2023 was a milestone year for my work and presented me with a transformative shift in my ability to make sense of the rapidly evolving AI space. Our brains constantly make models of the world. Trained as a computer scientist, I am wired to think in engineering terms, and I’ve consciously sought out opportunities to engage with interdisciplinary fields and understand engineering concepts from the perspective of people with entirely different academic backgrounds and livelihoods from me. In what follows, I share about that in the context of my learnings from being a Senior Trustworthy AI fellow at Mozilla Foundation in 2023 — the global Mozilla ecosystem, rapid socio-technical prototyping, building alternatives to the status quo, building incentive structures, and multi-stakeholder engagement.
Global ecosystem and scales of impact
A lot has happened in the world in the past couple of years. I vividly remember my interview with Mozilla in late 2021. “We work to amplify the stories of people who care” was roughly what Ashley Boyd shared at the time in between interview questions. That genuinely stuck with me. I had recently come out of working on a +1 project titled Where responsible AI meets reality: practitioner perspectives on enablers for shifting organizational practice and for the first time in my career felt like belonging to something more than the tech company I was working at. I felt a deep sense of belonging to a movement of technologists who cared. Yet, as Stanford researcher Sanna J. Ali and her collaborators have written about more recently, walking the walk of AI ethics is not straightforward. Also, it is not easy to imagine what caring means and how we can sustain it and translate it into impact across time and organizations.
Working at the intersection of open-source and trustworthy AI constantly teaches me about the relationship between local and global scales. The only way to be global is to be hyper-local and build capacity and impact on a regional level. Local, regional, and global scales of strategy and impact are in complex dynamic relationships and depend on social, technological as well as ecological infrastructure.
Mozilla’s global Trustworthy AI initiatives took me to 5 countries in 2023 and taught me that movement building means sustained action. It is not collaboration, it doesn’t just happen, it needs conscious effort, and as with anything, it needs practice. Movement building is about working in a way that builds collective power and a diverse ecosystem that is able to shift existing power structures and information asymmetries on a specific issue. With its roots in the open internet movement, Mozilla refers to movement building as “growing the number of people and organizations committed to creating a healthier digital world,” and with respect to trustworthy AI, “to encourage a growing number of civil society actors to promote trustworthy AI as a key part of their work” (see the Trustworthy AI theory-of-change here and the Mozilla manifesto here). In my work as a fellow, I evolved a theory-of-change for every research project I worked on and every collaboration and partnership I started. It helped me track my progress and reflect on how my actions align with a bigger vision. A theory-of-change is a model that explains how a project is expected to lead to a specific change, drawing on available evidence. It is a common approach to impact evaluation in policy and social innovation. It relies on a systems thinking approach, recognizing that our actions as individuals and institutions are embedded in and interact with systems.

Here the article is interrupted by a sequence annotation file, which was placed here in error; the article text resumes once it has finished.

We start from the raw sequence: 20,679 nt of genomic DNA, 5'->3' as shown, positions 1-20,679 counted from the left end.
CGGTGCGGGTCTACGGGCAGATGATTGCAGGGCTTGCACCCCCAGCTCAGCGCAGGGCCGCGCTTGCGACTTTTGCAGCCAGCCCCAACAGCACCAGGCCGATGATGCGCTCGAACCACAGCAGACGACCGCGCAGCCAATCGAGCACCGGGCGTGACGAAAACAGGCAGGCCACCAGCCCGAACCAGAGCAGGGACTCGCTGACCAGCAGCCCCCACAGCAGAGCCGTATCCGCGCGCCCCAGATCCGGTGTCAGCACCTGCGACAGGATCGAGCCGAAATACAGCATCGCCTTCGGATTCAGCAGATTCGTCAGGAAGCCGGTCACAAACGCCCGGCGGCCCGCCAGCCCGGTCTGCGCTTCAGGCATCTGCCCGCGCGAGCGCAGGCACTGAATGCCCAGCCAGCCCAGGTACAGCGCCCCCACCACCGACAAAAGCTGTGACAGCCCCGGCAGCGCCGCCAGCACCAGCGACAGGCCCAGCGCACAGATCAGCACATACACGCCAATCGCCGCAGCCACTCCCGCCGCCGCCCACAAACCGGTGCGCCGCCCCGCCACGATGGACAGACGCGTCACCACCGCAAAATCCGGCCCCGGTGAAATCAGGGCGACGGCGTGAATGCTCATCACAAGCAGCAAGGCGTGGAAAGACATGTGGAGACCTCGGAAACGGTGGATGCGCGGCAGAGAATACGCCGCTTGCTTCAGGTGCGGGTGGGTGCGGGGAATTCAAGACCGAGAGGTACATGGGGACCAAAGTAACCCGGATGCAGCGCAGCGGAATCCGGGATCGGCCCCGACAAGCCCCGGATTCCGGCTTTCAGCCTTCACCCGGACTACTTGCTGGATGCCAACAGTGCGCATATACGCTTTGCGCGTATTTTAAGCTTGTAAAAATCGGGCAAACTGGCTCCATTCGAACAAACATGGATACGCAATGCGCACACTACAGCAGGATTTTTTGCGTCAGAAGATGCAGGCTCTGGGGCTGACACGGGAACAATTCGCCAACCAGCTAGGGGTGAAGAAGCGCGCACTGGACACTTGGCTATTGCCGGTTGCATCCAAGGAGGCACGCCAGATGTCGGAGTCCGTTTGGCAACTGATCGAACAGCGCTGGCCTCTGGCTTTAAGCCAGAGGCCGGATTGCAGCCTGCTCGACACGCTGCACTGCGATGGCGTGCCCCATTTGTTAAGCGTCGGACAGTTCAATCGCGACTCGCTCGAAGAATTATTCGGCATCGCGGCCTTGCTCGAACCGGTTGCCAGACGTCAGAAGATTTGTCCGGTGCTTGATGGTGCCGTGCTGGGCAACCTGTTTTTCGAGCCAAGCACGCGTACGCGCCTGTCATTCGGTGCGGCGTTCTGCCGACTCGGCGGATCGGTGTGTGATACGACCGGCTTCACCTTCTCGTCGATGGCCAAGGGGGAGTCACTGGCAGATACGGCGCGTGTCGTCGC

Rapid socio-technical prototyping
Rapid prototyping is a valuable skill when building a technical project, effectively communicating your ideas to others, or just learning something new, such as getting up to speed with generative AI. Social scientists have argued that AI systems are socio-technical systems. They are even social-ecological-technological systems, as we proposed in our paper together with Roel Dobbe (see here a summary blog post I wrote for the Montreal AI Ethics Institute). Therefore, there is an emergent need to consider how to practically incorporate social and ecological considerations within a predominately engineering prototyping paradigm.